This data is a strong indicator of customer satisfaction with their purchase, and more generally with their experience of the company. This makes it possible to identify typical customers who may or may not be satisfied with the product. 

To do this, it is possible to collect data on the return rate, the satisfaction rate, the NPS (Net Promoter Score) or the frequency of purchase per customer.

4 - Identify the data that is relevant to you! 

The key to building an efficient customer database is to ensure that it is consistent with your company's activity. This will enable it to collect information that is relevant to its needs.

That's why identifying the key data to be collected is a painstaking task, because it's specific to each company. The aim is not to get lost in a flood of data, which would then be unreadable!

It should also be noted that a database is bound to evolve over time: the selection of key data can change according to the company's needs

Moreover, a customer database must always be kept up to date so that the data collected reflects your customers' current trends (data that is 10 years old is obsolete). Good database management makes for an effective tool.

How do you structure your customer database? 

Collecting data is all very well. But it needs to be organised so that it can be read and used. Structuring your database is therefore crucial to implementing actionable plans and improving your company's sales performance.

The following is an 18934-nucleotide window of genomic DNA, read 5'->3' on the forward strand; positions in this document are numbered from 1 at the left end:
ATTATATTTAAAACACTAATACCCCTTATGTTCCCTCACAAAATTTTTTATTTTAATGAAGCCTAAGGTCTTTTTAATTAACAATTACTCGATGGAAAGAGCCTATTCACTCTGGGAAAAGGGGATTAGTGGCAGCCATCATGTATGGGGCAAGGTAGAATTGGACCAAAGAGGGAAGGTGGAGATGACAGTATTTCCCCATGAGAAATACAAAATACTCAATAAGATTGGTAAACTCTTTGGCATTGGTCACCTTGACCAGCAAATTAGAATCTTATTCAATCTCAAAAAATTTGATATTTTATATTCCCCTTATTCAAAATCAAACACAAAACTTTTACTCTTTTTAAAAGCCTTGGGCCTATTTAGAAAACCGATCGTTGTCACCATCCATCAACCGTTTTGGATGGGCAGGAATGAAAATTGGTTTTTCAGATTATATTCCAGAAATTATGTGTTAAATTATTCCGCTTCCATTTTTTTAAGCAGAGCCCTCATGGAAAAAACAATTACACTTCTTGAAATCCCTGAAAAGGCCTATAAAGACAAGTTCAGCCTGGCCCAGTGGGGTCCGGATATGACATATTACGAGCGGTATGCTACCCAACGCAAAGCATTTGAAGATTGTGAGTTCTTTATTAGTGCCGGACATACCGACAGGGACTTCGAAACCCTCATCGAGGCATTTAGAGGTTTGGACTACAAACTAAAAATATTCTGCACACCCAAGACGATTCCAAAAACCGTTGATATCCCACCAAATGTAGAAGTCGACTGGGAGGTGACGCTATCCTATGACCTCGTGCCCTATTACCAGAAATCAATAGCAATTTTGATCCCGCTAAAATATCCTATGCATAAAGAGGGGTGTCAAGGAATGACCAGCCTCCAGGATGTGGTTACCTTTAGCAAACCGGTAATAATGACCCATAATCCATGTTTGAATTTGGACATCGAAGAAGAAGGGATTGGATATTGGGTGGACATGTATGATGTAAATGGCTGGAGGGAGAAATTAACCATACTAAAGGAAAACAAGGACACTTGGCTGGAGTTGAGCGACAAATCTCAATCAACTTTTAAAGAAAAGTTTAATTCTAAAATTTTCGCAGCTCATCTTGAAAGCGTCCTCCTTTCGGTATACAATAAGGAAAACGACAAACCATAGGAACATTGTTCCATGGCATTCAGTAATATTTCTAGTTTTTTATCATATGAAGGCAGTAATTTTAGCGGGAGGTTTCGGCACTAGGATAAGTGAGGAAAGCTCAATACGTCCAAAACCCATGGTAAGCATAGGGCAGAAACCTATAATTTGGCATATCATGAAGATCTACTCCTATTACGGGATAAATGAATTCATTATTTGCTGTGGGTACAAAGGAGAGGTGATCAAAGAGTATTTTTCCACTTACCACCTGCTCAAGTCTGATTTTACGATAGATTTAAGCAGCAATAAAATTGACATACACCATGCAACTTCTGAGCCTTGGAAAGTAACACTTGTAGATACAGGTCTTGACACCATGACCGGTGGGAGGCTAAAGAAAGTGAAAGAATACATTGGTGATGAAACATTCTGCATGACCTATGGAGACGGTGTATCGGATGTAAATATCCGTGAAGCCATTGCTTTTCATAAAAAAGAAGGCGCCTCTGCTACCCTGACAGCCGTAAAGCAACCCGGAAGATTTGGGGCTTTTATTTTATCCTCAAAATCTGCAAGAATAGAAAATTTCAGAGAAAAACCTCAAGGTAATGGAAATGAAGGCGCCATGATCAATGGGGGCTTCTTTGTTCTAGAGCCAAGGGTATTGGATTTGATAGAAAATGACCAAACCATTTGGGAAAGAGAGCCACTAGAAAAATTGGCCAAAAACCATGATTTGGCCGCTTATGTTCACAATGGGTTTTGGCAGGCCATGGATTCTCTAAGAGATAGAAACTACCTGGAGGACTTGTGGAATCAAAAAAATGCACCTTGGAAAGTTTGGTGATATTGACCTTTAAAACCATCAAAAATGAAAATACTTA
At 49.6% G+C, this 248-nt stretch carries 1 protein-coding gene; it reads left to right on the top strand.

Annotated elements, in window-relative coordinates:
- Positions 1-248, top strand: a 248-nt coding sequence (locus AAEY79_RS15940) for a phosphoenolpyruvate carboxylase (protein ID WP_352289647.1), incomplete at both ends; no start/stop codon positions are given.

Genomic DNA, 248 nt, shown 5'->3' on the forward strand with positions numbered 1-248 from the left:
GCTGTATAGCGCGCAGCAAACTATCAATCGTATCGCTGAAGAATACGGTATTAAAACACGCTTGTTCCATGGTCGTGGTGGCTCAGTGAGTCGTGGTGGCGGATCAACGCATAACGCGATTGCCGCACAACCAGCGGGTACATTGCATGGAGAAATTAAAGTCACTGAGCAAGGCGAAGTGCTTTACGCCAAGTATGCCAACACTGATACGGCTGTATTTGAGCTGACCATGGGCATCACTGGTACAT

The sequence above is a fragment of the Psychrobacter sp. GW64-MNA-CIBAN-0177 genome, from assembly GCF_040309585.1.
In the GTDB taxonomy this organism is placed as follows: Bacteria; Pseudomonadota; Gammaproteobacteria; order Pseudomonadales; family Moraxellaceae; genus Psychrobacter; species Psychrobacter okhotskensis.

In practical terms, how can you improve the management of your customer database? With CRM software. CRM software is used to manage customer relationships. It is first and foremost a decision-making tool designed to make information readable and accessible to the various teams within a company. A CRM has reporting and analysis functionalities, which enable relevant information from the customer database to be highlighted.

Beyond the strategic decision-making aspect, a CRM also maximises a company's interactions with its customers. It provides personalised monitoring of each customer, their interactions and the means by which they communicate with the company, enabling the company to offer them a personalised experience. For example, a company can reward loyal customers with promotional codes.

CRM software is a fundamental decision-making tool for reading the data collected. It will enable a team to read the data at its disposal, draw trends from it and thus gain general knowledge about its type of customer and their desires. It can also be used to monitor a company's various customers and prospects on a personalised basis. 

But what is the purpose of a customer database? 

1 - Keeping track of your customers 

Firstly, a customer database helps to retain existing customers. It is cheaper for a company to keep its existing customers than to find and acquire new ones.

The customer database is one of the essential tools for increasing customer loyalty by improving their experience and therefore their engagement to your company: an invaluable asset for creating ambassadors for your brand!

How do we do this?